11

After updating to 15.10 it's impossible to run graphical apps from terminal:

xxx@xxx:~$ gksudo wireshark
Invalid MIT-MAGIC-COOKIE-1 key
(gksudo:5532): Gtk-WARNING **: cannot open display: :0
xxx@xxx:~$ sudo -H wireshark
[sudo] password for xxx: 
Invalid MIT-MAGIC-COOKIE-1 key
** (wireshark:5535): WARNING **: Could not open X display
Invalid MIT-MAGIC-COOKIE-1 keyFailed to connect to Mir: Failed to connect to server socket: No such file or directory
Unable to init server: Could not connect: Connection refused

(wireshark:5535): Gtk-WARNING **: cannot open display: :0
xxx@xxx:~$ wireshark
Invalid MIT-MAGIC-COOKIE-1 key
** (wireshark:5569): WARNING **: Could not open X display
Invalid MIT-MAGIC-COOKIE-1 keyFailed to connect to Mir: Failed to connect to server socket: No such file or directory
Unable to init server: Could not connect: Connection refused

(wireshark:5569): Gtk-WARNING **: cannot open display: :0
xxx@xxx:~$ gedit
Invalid MIT-MAGIC-COOKIE-1 key
** (gedit:5570): WARNING **: Could not open X display
Invalid MIT-MAGIC-COOKIE-1 keyFailed to connect to Mir: Failed to connect to server socket: No such file or directory
Unable to init server: Could not connect: Connection refused

(gedit:5570): Gtk-WARNING **: cannot open display: :0
xxx@xxx:~$ sudo gedit
Invalid MIT-MAGIC-COOKIE-1 key
** (gedit:5574): WARNING **: Could not open X display
Invalid MIT-MAGIC-COOKIE-1 keyFailed to connect to Mir: Failed to connect to server socket: No such file or directory
Unable to init server: Could not connect: Connection refused

(gedit:5574): Gtk-WARNING **: cannot open display: :0

My little research pointed to gksudo using but it ain't working either. I've also tried some stuff with xauth. What is the problem? Thanks.

  • 1
    Try removing .Xauthority - sudo rm -f ~/.Xauthority and then restarting. – UniversallyUniqueID May 6 '16 at 14:00
  • Nah, same thing. – sssemil May 6 '16 at 14:13
17

As a regular user, run the command xhost +. After that, try running your graphical application again.

This turns off host-based access control on the X server. Here is the relevant information from the man page:

The xhost program is used to add and delete host names or user names to the list allowed to make connections to the X server.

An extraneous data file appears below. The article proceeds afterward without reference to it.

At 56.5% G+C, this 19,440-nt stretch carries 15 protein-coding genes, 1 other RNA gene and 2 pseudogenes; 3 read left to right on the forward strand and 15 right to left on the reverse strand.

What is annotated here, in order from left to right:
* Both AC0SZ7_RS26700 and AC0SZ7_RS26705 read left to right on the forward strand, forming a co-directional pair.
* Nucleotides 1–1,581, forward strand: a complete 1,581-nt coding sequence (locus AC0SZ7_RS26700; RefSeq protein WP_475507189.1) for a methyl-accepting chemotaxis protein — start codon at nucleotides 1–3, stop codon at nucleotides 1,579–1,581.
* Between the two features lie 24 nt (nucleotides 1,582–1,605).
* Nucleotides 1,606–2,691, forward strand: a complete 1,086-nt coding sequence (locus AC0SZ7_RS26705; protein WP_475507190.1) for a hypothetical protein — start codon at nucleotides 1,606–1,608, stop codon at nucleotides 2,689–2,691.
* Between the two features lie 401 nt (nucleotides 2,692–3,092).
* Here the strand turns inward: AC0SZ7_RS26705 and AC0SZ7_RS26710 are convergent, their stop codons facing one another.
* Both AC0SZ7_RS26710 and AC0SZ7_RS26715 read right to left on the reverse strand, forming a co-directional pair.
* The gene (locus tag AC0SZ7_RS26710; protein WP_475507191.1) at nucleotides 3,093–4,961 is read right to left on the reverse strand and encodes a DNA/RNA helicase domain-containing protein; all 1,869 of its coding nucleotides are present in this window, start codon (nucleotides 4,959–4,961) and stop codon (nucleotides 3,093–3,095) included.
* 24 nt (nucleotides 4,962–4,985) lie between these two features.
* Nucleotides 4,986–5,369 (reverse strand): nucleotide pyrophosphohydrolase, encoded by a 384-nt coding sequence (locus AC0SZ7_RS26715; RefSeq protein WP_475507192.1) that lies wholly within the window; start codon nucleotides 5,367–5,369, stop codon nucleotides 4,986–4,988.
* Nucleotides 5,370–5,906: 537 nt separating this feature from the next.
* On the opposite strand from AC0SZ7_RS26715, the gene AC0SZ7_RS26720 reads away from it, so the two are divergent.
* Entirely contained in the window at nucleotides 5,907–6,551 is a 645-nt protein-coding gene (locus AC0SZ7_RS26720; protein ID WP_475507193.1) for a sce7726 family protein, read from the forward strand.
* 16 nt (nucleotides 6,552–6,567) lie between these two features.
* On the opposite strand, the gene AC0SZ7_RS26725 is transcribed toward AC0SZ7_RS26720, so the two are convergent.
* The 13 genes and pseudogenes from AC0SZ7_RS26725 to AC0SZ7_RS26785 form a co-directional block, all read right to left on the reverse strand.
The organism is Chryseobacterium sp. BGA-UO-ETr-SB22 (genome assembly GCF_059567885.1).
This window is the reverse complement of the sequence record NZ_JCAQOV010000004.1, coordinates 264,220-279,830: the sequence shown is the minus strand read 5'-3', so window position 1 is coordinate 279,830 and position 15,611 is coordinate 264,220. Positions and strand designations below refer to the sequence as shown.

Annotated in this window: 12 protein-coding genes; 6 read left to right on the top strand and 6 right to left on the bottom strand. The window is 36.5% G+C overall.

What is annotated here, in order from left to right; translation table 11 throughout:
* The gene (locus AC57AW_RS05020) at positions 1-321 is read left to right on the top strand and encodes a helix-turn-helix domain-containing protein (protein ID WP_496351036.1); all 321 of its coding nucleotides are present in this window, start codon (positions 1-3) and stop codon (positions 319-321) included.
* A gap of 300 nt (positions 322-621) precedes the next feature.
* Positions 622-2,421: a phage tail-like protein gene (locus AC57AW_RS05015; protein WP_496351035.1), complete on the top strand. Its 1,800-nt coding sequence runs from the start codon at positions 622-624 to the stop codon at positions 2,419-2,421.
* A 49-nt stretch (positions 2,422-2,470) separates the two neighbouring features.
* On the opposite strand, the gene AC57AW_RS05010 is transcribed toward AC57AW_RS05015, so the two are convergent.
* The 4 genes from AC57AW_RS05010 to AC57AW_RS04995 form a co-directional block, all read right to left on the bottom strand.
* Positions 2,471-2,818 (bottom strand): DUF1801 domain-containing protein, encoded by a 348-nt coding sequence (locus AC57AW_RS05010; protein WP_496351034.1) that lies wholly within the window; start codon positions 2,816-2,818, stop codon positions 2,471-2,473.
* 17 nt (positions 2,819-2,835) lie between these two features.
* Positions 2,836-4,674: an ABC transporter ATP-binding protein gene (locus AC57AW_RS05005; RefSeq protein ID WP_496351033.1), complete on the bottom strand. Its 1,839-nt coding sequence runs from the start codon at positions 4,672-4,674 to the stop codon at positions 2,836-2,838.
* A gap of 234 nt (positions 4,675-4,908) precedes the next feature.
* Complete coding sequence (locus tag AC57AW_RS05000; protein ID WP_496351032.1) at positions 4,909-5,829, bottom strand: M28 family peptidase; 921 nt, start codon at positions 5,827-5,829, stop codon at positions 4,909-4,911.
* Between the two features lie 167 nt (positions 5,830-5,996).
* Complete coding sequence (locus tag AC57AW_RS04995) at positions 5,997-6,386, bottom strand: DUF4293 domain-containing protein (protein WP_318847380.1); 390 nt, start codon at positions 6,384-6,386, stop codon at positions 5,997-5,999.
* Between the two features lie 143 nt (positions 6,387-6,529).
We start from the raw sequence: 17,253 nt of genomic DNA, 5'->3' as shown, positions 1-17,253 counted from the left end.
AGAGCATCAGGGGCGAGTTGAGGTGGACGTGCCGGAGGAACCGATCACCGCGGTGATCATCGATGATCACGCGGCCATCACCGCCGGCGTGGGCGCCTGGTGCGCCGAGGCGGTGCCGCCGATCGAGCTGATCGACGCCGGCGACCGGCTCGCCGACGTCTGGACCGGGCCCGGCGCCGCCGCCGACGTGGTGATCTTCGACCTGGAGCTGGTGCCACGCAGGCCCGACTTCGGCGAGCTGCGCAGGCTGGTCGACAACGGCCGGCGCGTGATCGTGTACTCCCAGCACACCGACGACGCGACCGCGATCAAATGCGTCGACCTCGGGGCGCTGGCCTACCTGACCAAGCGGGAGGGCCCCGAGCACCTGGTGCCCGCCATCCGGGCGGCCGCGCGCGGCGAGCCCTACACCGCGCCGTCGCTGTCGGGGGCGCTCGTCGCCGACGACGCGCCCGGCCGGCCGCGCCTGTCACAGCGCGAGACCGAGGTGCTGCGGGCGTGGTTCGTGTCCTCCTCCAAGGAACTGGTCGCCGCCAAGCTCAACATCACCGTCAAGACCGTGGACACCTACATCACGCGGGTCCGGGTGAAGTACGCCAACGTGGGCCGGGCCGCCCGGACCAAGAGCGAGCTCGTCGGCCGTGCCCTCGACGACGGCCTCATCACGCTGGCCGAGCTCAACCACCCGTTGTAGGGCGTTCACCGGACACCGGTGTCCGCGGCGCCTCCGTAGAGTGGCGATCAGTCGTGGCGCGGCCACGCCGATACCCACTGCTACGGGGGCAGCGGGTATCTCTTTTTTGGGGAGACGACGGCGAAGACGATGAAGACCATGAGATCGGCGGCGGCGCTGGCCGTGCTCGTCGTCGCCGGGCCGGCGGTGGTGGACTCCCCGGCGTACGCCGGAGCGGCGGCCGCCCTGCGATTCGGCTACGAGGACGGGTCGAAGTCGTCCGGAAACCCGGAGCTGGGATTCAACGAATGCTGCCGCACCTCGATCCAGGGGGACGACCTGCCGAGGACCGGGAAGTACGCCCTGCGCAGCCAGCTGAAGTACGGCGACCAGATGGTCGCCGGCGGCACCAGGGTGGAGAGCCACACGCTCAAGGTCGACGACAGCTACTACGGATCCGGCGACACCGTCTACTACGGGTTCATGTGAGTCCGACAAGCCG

+ Access is granted to everyone, even if they aren't on the list (i.e., access control is turned off).

| improve this answer | |
  • I've had problems where I can open GUI applications from the terminal as root, but not as a regular user. In that case, running xhost + as root allowed me to then start the GUI applications as a regular user. – Craig Otis Jul 18 '19 at 16:25
  • This worked! Thanks! – Muhammad bin Yusrat Apr 2 at 15:43
4

Odd but export DISPLAY=:1 helped. Cheers.

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  • 2
    Are you running multiple X displays or something? Default should be :0 – UniversallyUniqueID May 6 '16 at 14:17
  • 2
    exactly the same issue (on 16.04 in my case); unfortunately this doesn't work. – adam.smith May 7 '16 at 11:45
  • Nope, only one. ":0" was always default but something changed after update. – sssemil May 7 '16 at 17:01
  • 1
    In my case, setting DISPLAY to :0 solved it (while :1 did not) – mbello Jan 27 '17 at 12:54
  • In my case, setting DISPLAY to :2 solved it. Just have to keep trying,. – zkytony Dec 30 '18 at 20:25
1

In my case, the same problem found after updating a single package gnome-shell through synaptic-package-manager. Immediately after next login I was not able to access any GUI part of the OS. Did lots of searching, finaly,

when I used apt install gdm3 from recovery mode terminal, I was able to find a login prompt after system boot(Only terminal, not GUI).

After that I tried apt install gnome which installed a whole bunch of components along, once downloads finished, I was able to get my OS in GUI mode.

If you're not getting login prompt itself then try to follow above step in recovery mode. Otherwise try installing Gnome which updates the gdm3 along.

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1

Warning: Improper use of xhost can inadvertently give every host on the Internet full access to an X display server.

Generally you shouldn't turn off host-based access control on the X server unless you know what you're doing. Instead you should only allow the things that require access.

Solution:

Execute: xhost +si:localhost:root

The above solution also works for Wayland users executing an elevated XWayland application.

When attempting to run an XWayland application with elevated permissions you may receive the following error:

No protocol specified
Unable to init server: Could not connect: Connection refused
Could not parse arguments: Cannot open display:
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